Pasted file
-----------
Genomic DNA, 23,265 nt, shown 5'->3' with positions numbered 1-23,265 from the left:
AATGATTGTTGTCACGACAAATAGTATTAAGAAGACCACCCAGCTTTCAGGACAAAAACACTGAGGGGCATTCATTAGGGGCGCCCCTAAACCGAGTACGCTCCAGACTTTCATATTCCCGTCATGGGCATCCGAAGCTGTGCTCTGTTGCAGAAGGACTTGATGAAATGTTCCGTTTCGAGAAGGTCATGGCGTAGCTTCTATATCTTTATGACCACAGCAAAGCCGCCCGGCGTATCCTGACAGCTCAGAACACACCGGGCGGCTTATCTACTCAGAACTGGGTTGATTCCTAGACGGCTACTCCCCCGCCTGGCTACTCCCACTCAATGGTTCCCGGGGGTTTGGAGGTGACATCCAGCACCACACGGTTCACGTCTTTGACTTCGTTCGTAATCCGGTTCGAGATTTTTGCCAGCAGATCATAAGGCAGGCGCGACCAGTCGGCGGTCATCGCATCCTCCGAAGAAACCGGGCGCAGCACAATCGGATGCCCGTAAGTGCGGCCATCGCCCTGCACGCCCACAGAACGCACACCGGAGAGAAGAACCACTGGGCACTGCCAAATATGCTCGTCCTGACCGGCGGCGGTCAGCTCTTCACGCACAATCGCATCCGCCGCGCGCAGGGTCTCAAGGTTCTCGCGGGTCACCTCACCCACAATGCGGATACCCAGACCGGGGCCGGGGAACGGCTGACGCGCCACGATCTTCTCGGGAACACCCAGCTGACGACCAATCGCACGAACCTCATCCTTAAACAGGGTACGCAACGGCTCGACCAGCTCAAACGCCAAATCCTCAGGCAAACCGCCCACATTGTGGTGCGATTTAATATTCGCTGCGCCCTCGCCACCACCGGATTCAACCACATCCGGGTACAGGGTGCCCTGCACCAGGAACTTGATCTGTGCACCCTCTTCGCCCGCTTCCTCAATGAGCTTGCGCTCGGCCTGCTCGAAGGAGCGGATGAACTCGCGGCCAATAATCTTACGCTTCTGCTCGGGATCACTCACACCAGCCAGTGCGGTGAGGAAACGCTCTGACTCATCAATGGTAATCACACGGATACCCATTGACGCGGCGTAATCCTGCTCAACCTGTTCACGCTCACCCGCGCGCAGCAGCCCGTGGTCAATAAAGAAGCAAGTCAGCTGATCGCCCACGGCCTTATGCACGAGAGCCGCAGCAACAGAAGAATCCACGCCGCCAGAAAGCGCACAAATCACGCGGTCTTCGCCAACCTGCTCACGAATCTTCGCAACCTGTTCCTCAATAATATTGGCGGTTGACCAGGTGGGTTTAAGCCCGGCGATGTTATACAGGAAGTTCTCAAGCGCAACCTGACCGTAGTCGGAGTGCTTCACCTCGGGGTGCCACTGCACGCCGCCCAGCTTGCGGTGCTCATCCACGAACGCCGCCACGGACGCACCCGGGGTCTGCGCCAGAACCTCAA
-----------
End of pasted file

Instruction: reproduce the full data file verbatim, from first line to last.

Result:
Genomic DNA, 23,265 nt, shown 5'->3' with positions numbered 1-23,265 from the left:
AATGATTGTTGTCACGACAAATAGTATTAAGAAGACCACCCAGCTTTCAGGACAAAAACACTGAGGGGCATTCATTAGGGGCGCCCCTAAACCGAGTACGCTCCAGACTTTCATATTCCCGTCATGGGCATCCGAAGCTGTGCTCTGTTGCAGAAGGACTTGATGAAATGTTCCGTTTCGAGAAGGTCATGGCGTAGCTTCTATATCTTTATGACCACAGCAAAGCCGCCCGGCGTATCCTGACAGCTCAGAACACACCGGGCGGCTTATCTACTCAGAACTGGGTTGATTCCTAGACGGCTACTCCCCCGCCTGGCTACTCCCACTCAATGGTTCCCGGGGGTTTGGAGGTGACATCCAGCACCACACGGTTCACGTCTTTGACTTCGTTCGTAATCCGGTTCGAGATTTTTGCCAGCAGATCATAAGGCAGGCGCGACCAGTCGGCGGTCATCGCATCCTCCGAAGAAACCGGGCGCAGCACAATCGGATGCCCGTAAGTGCGGCCATCGCCCTGCACGCCCACAGAACGCACACCGGAGAGAAGAACCACTGGGCACTGCCAAATATGCTCGTCCTGACCGGCGGCGGTCAGCTCTTCACGCACAATCGCATCCGCCGCGCGCAGGGTCTCAAGGTTCTCGCGGGTCACCTCACCCACAATGCGGATACCCAGACCGGGGCCGGGGAACGGCTGACGCGCCACGATCTTCTCGGGAACACCCAGCTGACGACCAATCGCACGAACCTCATCCTTAAACAGGGTACGCAACGGCTCGACCAGCTCAAACGCCAAATCCTCAGGCAAACCGCCCACATTGTGGTGCGATTTAATATTCGCTGCGCCCTCGCCACCACCGGATTCAACCACATCCGGGTACAGGGTGCCCTGCACCAGGAACTTGATCTGTGCACCCTCTTCGCCCGCTTCCTCAATGAGCTTGCGCTCGGCCTGCTCGAAGGAGCGGATGAACTCGCGGCCAATAATCTTACGCTTCTGCTCGGGATCACTCACACCAGCCAGTGCGGTGAGGAAACGCTCTGACTCATCAATGGTAATCACACGGATACCCATTGACGCGGCGTAATCCTGCTCAACCTGTTCACGCTCACCCGCGCGCAGCAGCCCGTGGTCAATAAAGAAGCAAGTCAGCTGATCGCCCACGGCCTTATGCACGAGAGCCGCAGCAACAGAAGAATCCACGCCGCCAGAAAGCGCACAAATCACGCGGTCTTCGCCAACCTGCTCACGAATCTTCGCAACCTGTTCCTCAATAATATTGGCGGTTGACCAGGTGGGTTTAAGCCCGGCGATGTTATACAGGAAGTTCTCAAGCGCAACCTGACCGTAGTCGGAGTGCTTCACCTCGGGGTGCCACTGCACGCCGCCCAGCTTGCGGTGCTCATCCACGAACGCCGCCACGGACGCACCCGGGGTCTGCGCCAGAACCTCAA